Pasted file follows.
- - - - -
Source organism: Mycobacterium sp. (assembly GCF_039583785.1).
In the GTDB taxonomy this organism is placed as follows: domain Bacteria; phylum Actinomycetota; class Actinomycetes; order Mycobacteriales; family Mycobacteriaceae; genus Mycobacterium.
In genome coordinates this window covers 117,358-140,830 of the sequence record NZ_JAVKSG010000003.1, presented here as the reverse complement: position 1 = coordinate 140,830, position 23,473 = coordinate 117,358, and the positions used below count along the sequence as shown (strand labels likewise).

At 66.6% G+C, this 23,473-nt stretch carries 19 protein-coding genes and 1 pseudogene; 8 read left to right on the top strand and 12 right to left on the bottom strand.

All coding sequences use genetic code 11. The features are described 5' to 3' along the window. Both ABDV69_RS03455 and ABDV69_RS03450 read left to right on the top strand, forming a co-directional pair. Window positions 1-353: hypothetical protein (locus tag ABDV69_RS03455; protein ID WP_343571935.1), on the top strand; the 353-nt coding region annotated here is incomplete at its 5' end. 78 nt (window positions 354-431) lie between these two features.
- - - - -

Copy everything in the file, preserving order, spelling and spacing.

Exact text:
Source organism: Mycobacterium sp. (assembly GCF_039583785.1).
In the GTDB taxonomy this organism is placed as follows: domain Bacteria; phylum Actinomycetota; class Actinomycetes; order Mycobacteriales; family Mycobacteriaceae; genus Mycobacterium.
In genome coordinates this window covers 117,358-140,830 of the sequence record NZ_JAVKSG010000003.1, presented here as the reverse complement: position 1 = coordinate 140,830, position 23,473 = coordinate 117,358, and the positions used below count along the sequence as shown (strand labels likewise).

At 66.6% G+C, this 23,473-nt stretch carries 19 protein-coding genes and 1 pseudogene; 8 read left to right on the top strand and 12 right to left on the bottom strand.

All coding sequences use genetic code 11. The features are described 5' to 3' along the window. Both ABDV69_RS03455 and ABDV69_RS03450 read left to right on the top strand, forming a co-directional pair. Window positions 1-353: hypothetical protein (locus tag ABDV69_RS03455; protein ID WP_343571935.1), on the top strand; the 353-nt coding region annotated here is incomplete at its 5' end. 78 nt (window positions 354-431) lie between these two features.